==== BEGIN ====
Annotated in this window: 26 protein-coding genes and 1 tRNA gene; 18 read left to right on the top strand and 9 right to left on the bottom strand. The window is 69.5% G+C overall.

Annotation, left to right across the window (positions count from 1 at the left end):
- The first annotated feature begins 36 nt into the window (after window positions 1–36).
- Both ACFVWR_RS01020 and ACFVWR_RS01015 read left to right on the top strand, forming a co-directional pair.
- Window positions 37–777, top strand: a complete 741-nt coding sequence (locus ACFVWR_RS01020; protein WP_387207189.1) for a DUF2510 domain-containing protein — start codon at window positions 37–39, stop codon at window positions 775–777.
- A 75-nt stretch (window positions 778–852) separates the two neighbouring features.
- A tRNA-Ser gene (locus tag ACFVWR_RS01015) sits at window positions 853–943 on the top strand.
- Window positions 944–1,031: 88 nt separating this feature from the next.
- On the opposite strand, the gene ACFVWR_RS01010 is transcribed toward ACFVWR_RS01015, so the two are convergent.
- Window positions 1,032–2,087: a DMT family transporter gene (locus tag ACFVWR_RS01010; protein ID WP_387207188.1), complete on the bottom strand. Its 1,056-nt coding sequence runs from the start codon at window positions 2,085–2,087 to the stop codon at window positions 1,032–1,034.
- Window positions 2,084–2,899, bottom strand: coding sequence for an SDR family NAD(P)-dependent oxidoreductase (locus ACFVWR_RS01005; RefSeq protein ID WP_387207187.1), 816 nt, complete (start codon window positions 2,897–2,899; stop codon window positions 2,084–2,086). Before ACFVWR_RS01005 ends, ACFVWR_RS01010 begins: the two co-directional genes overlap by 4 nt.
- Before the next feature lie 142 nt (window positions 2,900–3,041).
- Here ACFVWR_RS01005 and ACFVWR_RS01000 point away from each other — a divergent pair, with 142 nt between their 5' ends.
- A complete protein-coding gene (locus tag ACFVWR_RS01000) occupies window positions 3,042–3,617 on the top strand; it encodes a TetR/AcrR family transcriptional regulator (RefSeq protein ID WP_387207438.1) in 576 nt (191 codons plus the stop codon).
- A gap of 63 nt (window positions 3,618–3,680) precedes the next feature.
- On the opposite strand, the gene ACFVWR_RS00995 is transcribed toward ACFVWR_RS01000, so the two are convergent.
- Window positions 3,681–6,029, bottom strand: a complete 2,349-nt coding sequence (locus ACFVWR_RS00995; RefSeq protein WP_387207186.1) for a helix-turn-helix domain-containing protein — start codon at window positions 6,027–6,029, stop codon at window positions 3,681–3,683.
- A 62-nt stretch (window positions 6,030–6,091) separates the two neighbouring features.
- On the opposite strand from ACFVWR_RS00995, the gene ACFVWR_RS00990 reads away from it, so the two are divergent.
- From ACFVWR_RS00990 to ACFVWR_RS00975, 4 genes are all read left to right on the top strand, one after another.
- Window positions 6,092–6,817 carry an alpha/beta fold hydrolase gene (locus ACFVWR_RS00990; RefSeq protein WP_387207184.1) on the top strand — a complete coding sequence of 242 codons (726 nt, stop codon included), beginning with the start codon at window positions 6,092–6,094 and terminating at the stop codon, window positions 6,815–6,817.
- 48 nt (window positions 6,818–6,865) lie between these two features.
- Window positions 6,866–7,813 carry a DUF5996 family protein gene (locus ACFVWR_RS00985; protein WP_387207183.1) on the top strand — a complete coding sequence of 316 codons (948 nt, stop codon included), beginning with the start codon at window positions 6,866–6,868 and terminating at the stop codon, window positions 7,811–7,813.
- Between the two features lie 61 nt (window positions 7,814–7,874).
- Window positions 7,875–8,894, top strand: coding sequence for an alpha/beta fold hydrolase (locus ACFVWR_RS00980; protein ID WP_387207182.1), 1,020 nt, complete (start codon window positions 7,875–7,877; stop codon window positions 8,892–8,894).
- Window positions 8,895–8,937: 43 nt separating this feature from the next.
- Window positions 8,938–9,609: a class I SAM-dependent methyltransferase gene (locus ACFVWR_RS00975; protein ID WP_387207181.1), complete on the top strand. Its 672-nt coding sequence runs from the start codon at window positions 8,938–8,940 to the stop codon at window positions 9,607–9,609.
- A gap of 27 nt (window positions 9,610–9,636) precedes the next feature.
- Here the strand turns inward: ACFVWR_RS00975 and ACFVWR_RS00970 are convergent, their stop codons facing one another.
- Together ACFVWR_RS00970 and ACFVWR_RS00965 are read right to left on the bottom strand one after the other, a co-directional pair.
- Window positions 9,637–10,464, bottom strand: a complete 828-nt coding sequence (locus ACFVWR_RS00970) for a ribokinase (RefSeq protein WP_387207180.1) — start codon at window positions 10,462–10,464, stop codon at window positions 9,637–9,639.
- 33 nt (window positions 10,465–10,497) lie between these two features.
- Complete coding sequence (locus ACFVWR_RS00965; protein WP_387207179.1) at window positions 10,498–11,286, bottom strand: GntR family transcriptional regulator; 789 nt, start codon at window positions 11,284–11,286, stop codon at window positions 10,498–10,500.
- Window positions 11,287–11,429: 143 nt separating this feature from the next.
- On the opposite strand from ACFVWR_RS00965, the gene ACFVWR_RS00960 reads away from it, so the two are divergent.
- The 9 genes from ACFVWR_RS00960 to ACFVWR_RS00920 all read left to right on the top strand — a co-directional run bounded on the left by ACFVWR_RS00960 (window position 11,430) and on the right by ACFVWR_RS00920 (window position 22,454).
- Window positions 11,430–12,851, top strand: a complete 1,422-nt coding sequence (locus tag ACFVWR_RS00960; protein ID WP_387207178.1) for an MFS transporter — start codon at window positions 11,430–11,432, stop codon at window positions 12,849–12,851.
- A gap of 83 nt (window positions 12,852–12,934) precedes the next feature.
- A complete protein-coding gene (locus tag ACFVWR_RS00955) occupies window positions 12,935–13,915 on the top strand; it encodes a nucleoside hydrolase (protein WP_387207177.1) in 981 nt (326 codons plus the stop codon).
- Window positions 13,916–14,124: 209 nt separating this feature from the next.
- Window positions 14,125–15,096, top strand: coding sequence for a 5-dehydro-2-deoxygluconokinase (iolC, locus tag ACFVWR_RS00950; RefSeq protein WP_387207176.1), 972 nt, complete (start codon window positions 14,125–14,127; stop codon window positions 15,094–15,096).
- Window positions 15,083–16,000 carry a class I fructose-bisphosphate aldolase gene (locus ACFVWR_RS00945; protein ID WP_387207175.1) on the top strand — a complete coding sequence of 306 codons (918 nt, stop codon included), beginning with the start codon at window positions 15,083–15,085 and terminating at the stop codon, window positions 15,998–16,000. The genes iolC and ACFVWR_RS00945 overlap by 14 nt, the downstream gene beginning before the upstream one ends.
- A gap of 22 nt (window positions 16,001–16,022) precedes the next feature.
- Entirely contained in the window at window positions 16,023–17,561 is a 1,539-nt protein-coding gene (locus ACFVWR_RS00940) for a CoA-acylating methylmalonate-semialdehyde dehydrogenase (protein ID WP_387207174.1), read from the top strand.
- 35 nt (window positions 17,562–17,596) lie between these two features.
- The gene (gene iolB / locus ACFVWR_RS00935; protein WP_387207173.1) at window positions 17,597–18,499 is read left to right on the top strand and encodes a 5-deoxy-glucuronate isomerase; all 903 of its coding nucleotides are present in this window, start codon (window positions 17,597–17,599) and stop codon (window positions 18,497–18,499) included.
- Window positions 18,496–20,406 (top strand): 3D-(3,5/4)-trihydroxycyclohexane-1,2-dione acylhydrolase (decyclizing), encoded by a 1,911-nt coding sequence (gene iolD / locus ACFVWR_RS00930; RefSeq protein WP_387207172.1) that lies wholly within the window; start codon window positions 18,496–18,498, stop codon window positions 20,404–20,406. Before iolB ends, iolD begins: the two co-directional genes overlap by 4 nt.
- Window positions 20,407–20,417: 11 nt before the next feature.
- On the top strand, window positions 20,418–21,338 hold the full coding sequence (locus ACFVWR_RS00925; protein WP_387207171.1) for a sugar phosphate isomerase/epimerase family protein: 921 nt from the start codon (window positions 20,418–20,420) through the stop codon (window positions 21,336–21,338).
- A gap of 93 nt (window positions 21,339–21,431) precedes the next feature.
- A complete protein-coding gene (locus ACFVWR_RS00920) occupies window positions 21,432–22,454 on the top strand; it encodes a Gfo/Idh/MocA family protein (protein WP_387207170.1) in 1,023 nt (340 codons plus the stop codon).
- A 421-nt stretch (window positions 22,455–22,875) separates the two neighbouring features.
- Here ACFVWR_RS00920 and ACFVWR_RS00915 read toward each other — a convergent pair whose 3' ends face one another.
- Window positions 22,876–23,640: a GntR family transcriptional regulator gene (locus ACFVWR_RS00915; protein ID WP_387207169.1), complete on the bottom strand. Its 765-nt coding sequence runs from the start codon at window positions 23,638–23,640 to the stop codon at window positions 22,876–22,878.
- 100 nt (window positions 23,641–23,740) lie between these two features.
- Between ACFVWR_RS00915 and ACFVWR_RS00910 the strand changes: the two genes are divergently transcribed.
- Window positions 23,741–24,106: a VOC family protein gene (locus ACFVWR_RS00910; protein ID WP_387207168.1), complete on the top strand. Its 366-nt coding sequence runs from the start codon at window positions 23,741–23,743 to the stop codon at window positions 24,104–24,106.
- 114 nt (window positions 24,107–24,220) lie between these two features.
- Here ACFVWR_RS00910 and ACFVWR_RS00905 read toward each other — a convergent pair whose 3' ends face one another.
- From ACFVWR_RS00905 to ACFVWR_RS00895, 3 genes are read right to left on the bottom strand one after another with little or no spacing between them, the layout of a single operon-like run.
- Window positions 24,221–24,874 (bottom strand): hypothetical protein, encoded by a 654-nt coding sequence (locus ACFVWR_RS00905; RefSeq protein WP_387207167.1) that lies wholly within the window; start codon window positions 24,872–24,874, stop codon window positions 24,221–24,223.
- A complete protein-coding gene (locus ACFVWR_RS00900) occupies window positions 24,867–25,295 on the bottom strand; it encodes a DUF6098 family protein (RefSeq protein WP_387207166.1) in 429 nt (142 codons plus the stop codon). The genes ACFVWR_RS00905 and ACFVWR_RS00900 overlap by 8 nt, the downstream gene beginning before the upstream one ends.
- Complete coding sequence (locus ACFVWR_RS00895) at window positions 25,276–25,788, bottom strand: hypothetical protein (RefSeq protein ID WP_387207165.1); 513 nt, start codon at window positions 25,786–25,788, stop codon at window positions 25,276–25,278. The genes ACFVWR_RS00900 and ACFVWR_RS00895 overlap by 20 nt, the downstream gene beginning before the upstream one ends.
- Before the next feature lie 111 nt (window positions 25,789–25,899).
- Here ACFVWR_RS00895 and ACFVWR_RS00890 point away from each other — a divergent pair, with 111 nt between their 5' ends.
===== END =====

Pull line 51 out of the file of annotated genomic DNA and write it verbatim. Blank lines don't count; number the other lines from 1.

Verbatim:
- A complete protein-coding gene (locus ACFVWR_RS00920) occupies window positions 21,432–22,454 on the top strand; it encodes a Gfo/Idh/MocA family protein (protein WP_387207170.1) in 1,023 nt (340 codons plus the stop codon).